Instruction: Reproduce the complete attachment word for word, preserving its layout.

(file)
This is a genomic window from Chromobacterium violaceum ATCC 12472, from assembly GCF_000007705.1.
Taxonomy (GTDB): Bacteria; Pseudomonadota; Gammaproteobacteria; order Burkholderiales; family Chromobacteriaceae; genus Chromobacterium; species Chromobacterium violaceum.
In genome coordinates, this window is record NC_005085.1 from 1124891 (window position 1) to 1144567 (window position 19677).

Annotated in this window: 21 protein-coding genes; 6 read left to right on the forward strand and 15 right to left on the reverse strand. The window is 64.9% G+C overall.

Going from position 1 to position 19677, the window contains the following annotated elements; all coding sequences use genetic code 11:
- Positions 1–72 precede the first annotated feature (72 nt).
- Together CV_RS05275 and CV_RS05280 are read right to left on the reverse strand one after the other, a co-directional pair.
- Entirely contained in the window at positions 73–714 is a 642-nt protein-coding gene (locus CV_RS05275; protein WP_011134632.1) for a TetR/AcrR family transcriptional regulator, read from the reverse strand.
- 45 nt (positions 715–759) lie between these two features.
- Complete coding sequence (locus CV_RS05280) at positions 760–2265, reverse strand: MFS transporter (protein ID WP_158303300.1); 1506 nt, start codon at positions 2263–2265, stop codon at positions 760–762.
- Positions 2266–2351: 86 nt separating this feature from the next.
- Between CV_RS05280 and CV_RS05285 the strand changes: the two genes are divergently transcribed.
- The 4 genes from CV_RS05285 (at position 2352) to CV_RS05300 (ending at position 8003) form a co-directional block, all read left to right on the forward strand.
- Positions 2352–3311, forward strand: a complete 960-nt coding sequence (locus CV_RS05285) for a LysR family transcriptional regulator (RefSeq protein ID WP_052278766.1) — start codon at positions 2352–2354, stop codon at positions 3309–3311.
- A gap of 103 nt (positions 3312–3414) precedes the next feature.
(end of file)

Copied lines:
This is a genomic window from Chromobacterium violaceum ATCC 12472, from assembly GCF_000007705.1.
Taxonomy (GTDB): Bacteria; Pseudomonadota; Gammaproteobacteria; order Burkholderiales; family Chromobacteriaceae; genus Chromobacterium; species Chromobacterium violaceum.
In genome coordinates, this window is record NC_005085.1 from 1124891 (window position 1) to 1144567 (window position 19677).

Annotated in this window: 21 protein-coding genes; 6 read left to right on the forward strand and 15 right to left on the reverse strand. The window is 64.9% G+C overall.

Going from position 1 to position 19677, the window contains the following annotated elements; all coding sequences use genetic code 11:
- Positions 1–72 precede the first annotated feature (72 nt).
- Together CV_RS05275 and CV_RS05280 are read right to left on the reverse strand one after the other, a co-directional pair.
- Entirely contained in the window at positions 73–714 is a 642-nt protein-coding gene (locus CV_RS05275; protein WP_011134632.1) for a TetR/AcrR family transcriptional regulator, read from the reverse strand.
- 45 nt (positions 715–759) lie between these two features.
- Complete coding sequence (locus CV_RS05280) at positions 760–2265, reverse strand: MFS transporter (protein ID WP_158303300.1); 1506 nt, start codon at positions 2263–2265, stop codon at positions 760–762.
- Positions 2266–2351: 86 nt separating this feature from the next.
- Between CV_RS05280 and CV_RS05285 the strand changes: the two genes are divergently transcribed.
- The 4 genes from CV_RS05285 (at position 2352) to CV_RS05300 (ending at position 8003) form a co-directional block, all read left to right on the forward strand.
- Positions 2352–3311, forward strand: a complete 960-nt coding sequence (locus CV_RS05285) for a LysR family transcriptional regulator (RefSeq protein ID WP_052278766.1) — start codon at positions 2352–2354, stop codon at positions 3309–3311.
- A gap of 103 nt (positions 3312–3414) precedes the next feature.